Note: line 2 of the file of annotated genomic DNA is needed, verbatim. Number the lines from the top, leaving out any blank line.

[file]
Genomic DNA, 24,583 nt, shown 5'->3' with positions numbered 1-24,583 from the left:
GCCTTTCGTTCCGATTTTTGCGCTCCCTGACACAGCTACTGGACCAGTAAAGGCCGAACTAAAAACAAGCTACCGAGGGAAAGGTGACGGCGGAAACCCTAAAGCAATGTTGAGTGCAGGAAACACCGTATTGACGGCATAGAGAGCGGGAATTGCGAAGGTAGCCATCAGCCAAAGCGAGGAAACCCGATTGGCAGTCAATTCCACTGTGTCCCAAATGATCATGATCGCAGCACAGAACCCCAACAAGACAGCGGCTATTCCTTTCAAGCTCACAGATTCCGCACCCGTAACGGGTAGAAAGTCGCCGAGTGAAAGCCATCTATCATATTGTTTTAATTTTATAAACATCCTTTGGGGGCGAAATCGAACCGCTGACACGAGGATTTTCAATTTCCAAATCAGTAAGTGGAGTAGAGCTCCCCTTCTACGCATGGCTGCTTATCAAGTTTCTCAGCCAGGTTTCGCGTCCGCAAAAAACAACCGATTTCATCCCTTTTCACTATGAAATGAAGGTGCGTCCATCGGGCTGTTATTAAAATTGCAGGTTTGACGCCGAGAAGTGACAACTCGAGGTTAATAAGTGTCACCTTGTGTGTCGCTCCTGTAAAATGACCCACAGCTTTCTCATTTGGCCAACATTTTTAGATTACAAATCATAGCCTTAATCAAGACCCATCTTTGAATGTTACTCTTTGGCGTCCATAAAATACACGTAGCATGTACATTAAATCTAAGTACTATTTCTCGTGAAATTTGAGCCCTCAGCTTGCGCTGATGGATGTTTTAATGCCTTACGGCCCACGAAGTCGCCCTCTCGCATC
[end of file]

GCCTTTCGTTCCGATTTTTGCGCTCCCTGACACAGCTACTGGACCAGTAAAGGCCGAACTAAAAACAAGCTACCGAGGGAAAGGTGACGGCGGAAACCCTAAAGCAATGTTGAGTGCAGGAAACACCGTATTGACGGCATAGAGAGCGGGAATTGCGAAGGTAGCCATCAGCCAAAGCGAGGAAACCCGATTGGCAGTCAATTCCACTGTGTCCCAAATGATCATGATCGCAGCACAGAACCCCAACAAGACAGCGGCTATTCCTTTCAAGCTCACAGATTCCGCACCCGTAACGGGTAGAAAGTCGCCGAGTGAAAGCCATCTATCATATTGTTTTAATTTTATAAACATCCTTTGGGGGCGAAATCGAACCGCTGACACGAGGATTTTCAATTTCCAAATCAGTAAGTGGAGTAGAGCTCCCCTTCTACGCATGGCTGCTTATCAAGTTTCTCAGCCAGGTTTCGCGTCCGCAAAAAACAACCGATTTCATCCCTTTTCACTATGAAATGAAGGTGCGTCCATCGGGCTGTTATTAAAATTGCAGGTTTGACGCCGAGAAGTGACAACTCGAGGTTAATAAGTGTCACCTTGTGTGTCGCTCCTGTAAAATGACCCACAGCTTTCTCATTTGGCCAACATTTTTAGATTACAAATCATAGCCTTAATCAAGACCCATCTTTGAATGTTACTCTTTGGCGTCCATAAAATACACGTAGCATGTACATTAAATCTAAGTACTATTTCTCGTGAAATTTGAGCCCTCAGCTTGCGCTGATGGATGTTTTAATGCCTTACGGCCCACGAAGTCGCCCTCTCGCATC